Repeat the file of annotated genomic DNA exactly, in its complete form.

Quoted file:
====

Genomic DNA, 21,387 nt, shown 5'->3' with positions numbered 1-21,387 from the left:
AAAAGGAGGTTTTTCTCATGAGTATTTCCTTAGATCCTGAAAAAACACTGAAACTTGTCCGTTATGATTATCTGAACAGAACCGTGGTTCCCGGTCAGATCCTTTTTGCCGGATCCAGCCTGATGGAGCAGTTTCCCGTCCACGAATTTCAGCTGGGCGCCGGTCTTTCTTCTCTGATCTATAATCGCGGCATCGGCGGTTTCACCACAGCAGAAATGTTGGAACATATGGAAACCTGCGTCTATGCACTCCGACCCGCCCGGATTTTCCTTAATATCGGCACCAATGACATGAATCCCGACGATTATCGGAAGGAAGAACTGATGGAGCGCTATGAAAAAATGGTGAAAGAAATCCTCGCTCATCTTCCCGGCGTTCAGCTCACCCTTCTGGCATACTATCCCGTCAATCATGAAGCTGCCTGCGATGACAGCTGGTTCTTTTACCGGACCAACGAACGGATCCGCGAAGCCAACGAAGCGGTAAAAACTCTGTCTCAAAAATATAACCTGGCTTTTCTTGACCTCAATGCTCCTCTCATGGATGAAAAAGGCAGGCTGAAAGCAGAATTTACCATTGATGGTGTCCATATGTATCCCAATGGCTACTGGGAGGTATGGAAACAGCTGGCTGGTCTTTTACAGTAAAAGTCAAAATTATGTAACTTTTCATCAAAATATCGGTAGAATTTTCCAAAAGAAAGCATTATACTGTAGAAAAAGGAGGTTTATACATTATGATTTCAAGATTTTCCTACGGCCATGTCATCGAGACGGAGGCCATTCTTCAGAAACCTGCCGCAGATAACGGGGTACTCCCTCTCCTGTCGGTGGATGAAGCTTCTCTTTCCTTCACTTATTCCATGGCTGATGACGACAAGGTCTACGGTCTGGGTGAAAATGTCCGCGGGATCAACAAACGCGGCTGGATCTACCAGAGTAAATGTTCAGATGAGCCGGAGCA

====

Genomic DNA, 21,387 nt, shown 5'->3' with positions numbered 1-21,387 from the left:
AAAAGGAGGTTTTTCTCATGAGTATTTCCTTAGATCCTGAAAAAACACTGAAACTTGTCCGTTATGATTATCTGAACAGAACCGTGGTTCCCGGTCAGATCCTTTTTGCCGGATCCAGCCTGATGGAGCAGTTTCCCGTCCACGAATTTCAGCTGGGCGCCGGTCTTTCTTCTCTGATCTATAATCGCGGCATCGGCGGTTTCACCACAGCAGAAATGTTGGAACATATGGAAACCTGCGTCTATGCACTCCGACCCGCCCGGATTTTCCTTAATATCGGCACCAATGACATGAATCCCGACGATTATCGGAAGGAAGAACTGATGGAGCGCTATGAAAAAATGGTGAAAGAAATCCTCGCTCATCTTCCCGGCGTTCAGCTCACCCTTCTGGCATACTATCCCGTCAATCATGAAGCTGCCTGCGATGACAGCTGGTTCTTTTACCGGACCAACGAACGGATCCGCGAAGCCAACGAAGCGGTAAAAACTCTGTCTCAAAAATATAACCTGGCTTTTCTTGACCTCAATGCTCCTCTCATGGATGAAAAAGGCAGGCTGAAAGCAGAATTTACCATTGATGGTGTCCATATGTATCCCAATGGCTACTGGGAGGTATGGAAACAGCTGGCTGGTCTTTTACAGTAAAAGTCAAAATTATGTAACTTTTCATCAAAATATCGGTAGAATTTTCCAAAAGAAAGCATTATACTGTAGAAAAAGGAGGTTTATACATTATGATTTCAAGATTTTCCTACGGCCATGTCATCGAGACGGAGGCCATTCTTCAGAAACCTGCCGCAGATAACGGGGTACTCCCTCTCCTGTCGGTGGATGAAGCTTCTCTTTCCTTCACTTATTCCATGGCTGATGACGACAAGGTCTACGGTCTGGGTGAAAATGTCCGCGGGATCAACAAACGCGGCTGGATCTACCAGAGTAAATGTTCAGATGAGCCGGAGCA